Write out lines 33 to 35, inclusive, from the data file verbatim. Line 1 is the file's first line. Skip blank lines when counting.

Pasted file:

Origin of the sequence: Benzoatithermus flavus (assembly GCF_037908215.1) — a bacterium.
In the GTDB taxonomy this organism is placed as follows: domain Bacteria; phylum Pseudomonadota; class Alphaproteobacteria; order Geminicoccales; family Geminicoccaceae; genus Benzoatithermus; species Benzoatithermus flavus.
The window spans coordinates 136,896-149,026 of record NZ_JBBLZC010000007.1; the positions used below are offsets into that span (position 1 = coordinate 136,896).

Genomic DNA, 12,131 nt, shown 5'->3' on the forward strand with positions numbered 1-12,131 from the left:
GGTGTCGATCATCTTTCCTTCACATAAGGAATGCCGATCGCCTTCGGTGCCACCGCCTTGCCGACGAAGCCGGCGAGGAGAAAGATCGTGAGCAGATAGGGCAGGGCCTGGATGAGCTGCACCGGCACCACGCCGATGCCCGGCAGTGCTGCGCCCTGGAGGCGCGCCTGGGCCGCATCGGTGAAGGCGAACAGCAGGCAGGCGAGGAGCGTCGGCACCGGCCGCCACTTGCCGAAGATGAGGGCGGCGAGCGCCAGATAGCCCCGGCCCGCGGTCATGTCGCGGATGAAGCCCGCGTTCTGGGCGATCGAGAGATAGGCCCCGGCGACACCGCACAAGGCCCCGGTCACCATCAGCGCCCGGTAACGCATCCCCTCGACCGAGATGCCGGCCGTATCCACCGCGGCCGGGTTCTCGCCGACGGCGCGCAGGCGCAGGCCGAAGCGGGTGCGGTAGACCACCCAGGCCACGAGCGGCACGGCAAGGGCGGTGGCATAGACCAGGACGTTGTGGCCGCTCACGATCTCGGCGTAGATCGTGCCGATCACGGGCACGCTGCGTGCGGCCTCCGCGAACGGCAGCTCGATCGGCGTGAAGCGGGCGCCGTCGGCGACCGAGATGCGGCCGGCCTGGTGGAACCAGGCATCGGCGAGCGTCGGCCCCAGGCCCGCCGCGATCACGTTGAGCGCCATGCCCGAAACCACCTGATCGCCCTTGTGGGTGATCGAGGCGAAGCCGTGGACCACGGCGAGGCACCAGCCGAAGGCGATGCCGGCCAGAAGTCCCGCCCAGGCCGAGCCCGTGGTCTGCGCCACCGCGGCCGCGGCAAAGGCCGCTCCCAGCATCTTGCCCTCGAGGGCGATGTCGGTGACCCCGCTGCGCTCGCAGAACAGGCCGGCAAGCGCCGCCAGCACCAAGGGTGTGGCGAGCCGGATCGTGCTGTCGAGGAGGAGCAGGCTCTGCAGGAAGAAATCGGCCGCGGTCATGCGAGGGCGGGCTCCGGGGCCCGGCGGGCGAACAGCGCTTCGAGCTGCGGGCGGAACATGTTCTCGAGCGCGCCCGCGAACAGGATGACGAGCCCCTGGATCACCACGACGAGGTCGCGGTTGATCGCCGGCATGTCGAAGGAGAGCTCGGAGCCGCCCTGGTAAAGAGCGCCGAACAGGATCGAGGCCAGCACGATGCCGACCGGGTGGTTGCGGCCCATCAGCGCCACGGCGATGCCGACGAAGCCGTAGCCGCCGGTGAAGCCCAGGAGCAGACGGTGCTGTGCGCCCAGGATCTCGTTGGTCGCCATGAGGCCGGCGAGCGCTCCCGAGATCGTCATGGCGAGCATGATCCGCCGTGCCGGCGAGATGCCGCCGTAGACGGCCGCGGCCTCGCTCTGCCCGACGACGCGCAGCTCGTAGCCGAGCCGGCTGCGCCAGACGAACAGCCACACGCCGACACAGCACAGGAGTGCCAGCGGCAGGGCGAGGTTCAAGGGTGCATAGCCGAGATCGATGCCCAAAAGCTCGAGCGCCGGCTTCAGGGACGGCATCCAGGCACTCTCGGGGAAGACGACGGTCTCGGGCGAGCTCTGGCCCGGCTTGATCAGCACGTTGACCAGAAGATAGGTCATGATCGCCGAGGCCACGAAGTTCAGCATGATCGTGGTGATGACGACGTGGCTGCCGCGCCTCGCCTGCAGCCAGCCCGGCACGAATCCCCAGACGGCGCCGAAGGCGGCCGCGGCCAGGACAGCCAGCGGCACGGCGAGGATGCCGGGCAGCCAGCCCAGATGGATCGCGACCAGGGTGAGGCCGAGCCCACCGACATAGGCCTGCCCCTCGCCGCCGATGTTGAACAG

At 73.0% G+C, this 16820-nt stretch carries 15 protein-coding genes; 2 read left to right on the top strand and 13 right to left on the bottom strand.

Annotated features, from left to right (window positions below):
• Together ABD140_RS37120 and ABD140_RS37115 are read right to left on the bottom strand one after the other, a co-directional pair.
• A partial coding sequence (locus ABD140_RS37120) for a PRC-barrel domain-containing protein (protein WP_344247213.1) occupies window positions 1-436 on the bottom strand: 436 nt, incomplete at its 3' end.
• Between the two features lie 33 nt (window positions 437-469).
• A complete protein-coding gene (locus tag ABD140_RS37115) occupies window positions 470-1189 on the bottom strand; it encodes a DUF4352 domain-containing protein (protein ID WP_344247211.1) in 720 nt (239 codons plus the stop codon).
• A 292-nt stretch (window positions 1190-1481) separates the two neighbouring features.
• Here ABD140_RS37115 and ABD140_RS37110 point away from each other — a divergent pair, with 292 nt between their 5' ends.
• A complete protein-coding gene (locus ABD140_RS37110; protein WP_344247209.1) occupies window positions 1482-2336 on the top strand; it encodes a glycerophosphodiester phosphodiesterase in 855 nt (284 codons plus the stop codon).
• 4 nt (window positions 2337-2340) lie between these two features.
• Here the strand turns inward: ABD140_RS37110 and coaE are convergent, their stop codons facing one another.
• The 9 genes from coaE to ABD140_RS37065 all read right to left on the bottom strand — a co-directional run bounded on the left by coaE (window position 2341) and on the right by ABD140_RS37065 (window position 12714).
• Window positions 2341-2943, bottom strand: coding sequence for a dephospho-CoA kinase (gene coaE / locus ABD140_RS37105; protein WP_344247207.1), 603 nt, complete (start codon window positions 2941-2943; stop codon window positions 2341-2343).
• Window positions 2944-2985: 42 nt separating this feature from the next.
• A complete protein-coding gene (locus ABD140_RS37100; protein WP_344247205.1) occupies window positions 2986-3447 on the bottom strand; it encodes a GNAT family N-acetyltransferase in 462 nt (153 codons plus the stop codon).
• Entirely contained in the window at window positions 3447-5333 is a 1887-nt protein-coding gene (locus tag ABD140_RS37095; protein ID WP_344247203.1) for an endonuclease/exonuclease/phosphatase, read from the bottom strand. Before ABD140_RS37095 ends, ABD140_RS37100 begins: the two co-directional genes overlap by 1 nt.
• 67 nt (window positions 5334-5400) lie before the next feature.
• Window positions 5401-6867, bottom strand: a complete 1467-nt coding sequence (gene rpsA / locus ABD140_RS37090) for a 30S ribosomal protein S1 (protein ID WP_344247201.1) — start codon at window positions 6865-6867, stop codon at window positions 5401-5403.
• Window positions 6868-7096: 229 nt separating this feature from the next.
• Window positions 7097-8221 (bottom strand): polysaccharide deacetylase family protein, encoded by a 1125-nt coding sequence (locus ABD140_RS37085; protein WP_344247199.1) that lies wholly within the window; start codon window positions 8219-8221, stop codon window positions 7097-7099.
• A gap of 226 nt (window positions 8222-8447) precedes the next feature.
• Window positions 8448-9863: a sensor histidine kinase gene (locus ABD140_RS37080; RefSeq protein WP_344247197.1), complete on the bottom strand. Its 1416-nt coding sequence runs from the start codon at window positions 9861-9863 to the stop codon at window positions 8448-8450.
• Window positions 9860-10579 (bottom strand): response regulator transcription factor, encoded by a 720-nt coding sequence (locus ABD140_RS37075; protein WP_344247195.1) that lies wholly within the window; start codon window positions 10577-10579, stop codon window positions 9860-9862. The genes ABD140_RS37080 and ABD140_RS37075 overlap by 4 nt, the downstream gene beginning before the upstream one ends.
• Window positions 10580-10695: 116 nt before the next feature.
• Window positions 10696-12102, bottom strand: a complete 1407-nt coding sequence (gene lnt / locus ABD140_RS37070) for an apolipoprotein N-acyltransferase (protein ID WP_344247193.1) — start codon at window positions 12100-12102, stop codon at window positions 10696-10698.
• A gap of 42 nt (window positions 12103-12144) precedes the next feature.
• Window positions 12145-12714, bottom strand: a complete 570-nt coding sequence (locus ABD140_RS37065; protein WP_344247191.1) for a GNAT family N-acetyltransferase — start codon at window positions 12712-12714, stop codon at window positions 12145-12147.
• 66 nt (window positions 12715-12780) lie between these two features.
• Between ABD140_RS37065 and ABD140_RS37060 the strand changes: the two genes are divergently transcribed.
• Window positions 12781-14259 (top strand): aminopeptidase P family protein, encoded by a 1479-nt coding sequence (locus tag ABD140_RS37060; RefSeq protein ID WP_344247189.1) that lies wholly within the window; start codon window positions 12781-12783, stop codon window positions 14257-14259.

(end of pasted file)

• 66 nt (window positions 12715-12780) lie between these two features.
• Between ABD140_RS37065 and ABD140_RS37060 the strand changes: the two genes are divergently transcribed.
• Window positions 12781-14259 (top strand): aminopeptidase P family protein, encoded by a 1479-nt coding sequence (locus tag ABD140_RS37060; RefSeq protein ID WP_344247189.1) that lies wholly within the window; start codon window positions 12781-12783, stop codon window positions 14257-14259.